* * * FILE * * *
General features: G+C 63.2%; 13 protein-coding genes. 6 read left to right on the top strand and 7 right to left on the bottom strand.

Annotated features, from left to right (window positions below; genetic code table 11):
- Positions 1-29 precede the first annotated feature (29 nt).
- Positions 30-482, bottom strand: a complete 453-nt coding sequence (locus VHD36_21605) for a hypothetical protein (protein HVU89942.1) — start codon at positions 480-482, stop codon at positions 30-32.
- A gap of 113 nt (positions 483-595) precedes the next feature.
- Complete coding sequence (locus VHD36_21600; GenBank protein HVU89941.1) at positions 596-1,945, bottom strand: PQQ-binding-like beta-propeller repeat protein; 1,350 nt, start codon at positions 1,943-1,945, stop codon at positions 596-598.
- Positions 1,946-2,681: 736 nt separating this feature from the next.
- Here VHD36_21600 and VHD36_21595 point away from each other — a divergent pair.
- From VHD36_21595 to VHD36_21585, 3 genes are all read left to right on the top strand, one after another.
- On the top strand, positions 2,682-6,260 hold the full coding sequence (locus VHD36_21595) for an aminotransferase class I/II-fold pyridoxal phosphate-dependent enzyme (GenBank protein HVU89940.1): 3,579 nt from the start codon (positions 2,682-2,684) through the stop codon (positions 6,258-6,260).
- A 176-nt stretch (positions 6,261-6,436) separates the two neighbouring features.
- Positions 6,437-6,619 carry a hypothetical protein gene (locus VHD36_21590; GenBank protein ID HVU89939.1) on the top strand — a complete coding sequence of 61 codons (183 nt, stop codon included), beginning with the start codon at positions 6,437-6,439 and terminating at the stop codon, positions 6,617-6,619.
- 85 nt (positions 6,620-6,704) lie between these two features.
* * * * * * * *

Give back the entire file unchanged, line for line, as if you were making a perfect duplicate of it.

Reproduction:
General features: G+C 63.2%; 13 protein-coding genes. 6 read left to right on the top strand and 7 right to left on the bottom strand.

Annotated features, from left to right (window positions below; genetic code table 11):
- Positions 1-29 precede the first annotated feature (29 nt).
- Positions 30-482, bottom strand: a complete 453-nt coding sequence (locus VHD36_21605) for a hypothetical protein (protein HVU89942.1) — start codon at positions 480-482, stop codon at positions 30-32.
- A gap of 113 nt (positions 483-595) precedes the next feature.
- Complete coding sequence (locus VHD36_21600; GenBank protein HVU89941.1) at positions 596-1,945, bottom strand: PQQ-binding-like beta-propeller repeat protein; 1,350 nt, start codon at positions 1,943-1,945, stop codon at positions 596-598.
- Positions 1,946-2,681: 736 nt separating this feature from the next.
- Here VHD36_21600 and VHD36_21595 point away from each other — a divergent pair.
- From VHD36_21595 to VHD36_21585, 3 genes are all read left to right on the top strand, one after another.
- On the top strand, positions 2,682-6,260 hold the full coding sequence (locus VHD36_21595) for an aminotransferase class I/II-fold pyridoxal phosphate-dependent enzyme (GenBank protein HVU89940.1): 3,579 nt from the start codon (positions 2,682-2,684) through the stop codon (positions 6,258-6,260).
- A 176-nt stretch (positions 6,261-6,436) separates the two neighbouring features.
- Positions 6,437-6,619 carry a hypothetical protein gene (locus VHD36_21590; GenBank protein ID HVU89939.1) on the top strand — a complete coding sequence of 61 codons (183 nt, stop codon included), beginning with the start codon at positions 6,437-6,439 and terminating at the stop codon, positions 6,617-6,619.
- 85 nt (positions 6,620-6,704) lie between these two features.